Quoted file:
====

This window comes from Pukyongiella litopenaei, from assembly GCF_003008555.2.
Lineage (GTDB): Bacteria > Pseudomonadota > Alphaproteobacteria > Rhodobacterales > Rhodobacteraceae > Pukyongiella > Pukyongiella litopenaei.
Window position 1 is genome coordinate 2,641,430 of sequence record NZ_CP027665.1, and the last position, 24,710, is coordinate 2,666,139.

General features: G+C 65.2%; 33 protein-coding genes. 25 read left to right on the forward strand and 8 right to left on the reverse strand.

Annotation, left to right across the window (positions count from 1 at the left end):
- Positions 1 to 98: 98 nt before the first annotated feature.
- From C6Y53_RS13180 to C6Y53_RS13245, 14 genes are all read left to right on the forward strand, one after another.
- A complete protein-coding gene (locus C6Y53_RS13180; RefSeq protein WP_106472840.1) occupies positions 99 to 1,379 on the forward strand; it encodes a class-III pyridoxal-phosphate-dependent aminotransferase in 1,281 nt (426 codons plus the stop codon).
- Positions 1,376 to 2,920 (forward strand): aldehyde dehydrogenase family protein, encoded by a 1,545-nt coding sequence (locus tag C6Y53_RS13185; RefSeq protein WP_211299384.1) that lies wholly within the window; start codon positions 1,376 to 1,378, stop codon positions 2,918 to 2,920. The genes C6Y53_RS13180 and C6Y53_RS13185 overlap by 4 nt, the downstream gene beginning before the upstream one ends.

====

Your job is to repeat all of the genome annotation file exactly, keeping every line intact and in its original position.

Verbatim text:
This window comes from Pukyongiella litopenaei, from assembly GCF_003008555.2.
Lineage (GTDB): Bacteria > Pseudomonadota > Alphaproteobacteria > Rhodobacterales > Rhodobacteraceae > Pukyongiella > Pukyongiella litopenaei.
Window position 1 is genome coordinate 2,641,430 of sequence record NZ_CP027665.1, and the last position, 24,710, is coordinate 2,666,139.

General features: G+C 65.2%; 33 protein-coding genes. 25 read left to right on the forward strand and 8 right to left on the reverse strand.

Annotation, left to right across the window (positions count from 1 at the left end):
- Positions 1 to 98: 98 nt before the first annotated feature.
- From C6Y53_RS13180 to C6Y53_RS13245, 14 genes are all read left to right on the forward strand, one after another.
- A complete protein-coding gene (locus C6Y53_RS13180; RefSeq protein WP_106472840.1) occupies positions 99 to 1,379 on the forward strand; it encodes a class-III pyridoxal-phosphate-dependent aminotransferase in 1,281 nt (426 codons plus the stop codon).
- Positions 1,376 to 2,920 (forward strand): aldehyde dehydrogenase family protein, encoded by a 1,545-nt coding sequence (locus tag C6Y53_RS13185; RefSeq protein WP_211299384.1) that lies wholly within the window; start codon positions 1,376 to 1,378, stop codon positions 2,918 to 2,920. The genes C6Y53_RS13180 and C6Y53_RS13185 overlap by 4 nt, the downstream gene beginning before the upstream one ends.